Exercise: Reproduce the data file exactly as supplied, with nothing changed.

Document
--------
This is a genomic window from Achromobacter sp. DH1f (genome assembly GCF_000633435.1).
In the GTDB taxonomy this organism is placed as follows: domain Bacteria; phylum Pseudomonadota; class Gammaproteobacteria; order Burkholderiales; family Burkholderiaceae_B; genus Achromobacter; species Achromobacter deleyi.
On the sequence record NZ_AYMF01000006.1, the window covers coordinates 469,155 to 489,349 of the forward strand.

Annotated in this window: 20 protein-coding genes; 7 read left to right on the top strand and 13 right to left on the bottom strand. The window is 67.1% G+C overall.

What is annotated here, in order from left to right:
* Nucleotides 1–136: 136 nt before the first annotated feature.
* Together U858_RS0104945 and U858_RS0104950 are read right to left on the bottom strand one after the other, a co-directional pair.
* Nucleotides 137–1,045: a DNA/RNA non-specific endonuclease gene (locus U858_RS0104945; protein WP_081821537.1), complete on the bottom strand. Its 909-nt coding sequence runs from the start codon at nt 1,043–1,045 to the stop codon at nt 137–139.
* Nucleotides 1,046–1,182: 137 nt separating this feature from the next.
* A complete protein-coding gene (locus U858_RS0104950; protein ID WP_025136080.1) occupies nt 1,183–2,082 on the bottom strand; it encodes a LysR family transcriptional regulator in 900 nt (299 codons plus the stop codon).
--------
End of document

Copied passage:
This is a genomic window from Achromobacter sp. DH1f (genome assembly GCF_000633435.1).
In the GTDB taxonomy this organism is placed as follows: domain Bacteria; phylum Pseudomonadota; class Gammaproteobacteria; order Burkholderiales; family Burkholderiaceae_B; genus Achromobacter; species Achromobacter deleyi.
On the sequence record NZ_AYMF01000006.1, the window covers coordinates 469,155 to 489,349 of the forward strand.

Annotated in this window: 20 protein-coding genes; 7 read left to right on the top strand and 13 right to left on the bottom strand. The window is 67.1% G+C overall.

What is annotated here, in order from left to right:
* Nucleotides 1–136: 136 nt before the first annotated feature.
* Together U858_RS0104945 and U858_RS0104950 are read right to left on the bottom strand one after the other, a co-directional pair.
* Nucleotides 137–1,045: a DNA/RNA non-specific endonuclease gene (locus U858_RS0104945; protein WP_081821537.1), complete on the bottom strand. Its 909-nt coding sequence runs from the start codon at nt 1,043–1,045 to the stop codon at nt 137–139.
* Nucleotides 1,046–1,182: 137 nt separating this feature from the next.
* A complete protein-coding gene (locus U858_RS0104950; protein ID WP_025136080.1) occupies nt 1,183–2,082 on the bottom strand; it encodes a LysR family transcriptional regulator in 900 nt (299 codons plus the stop codon).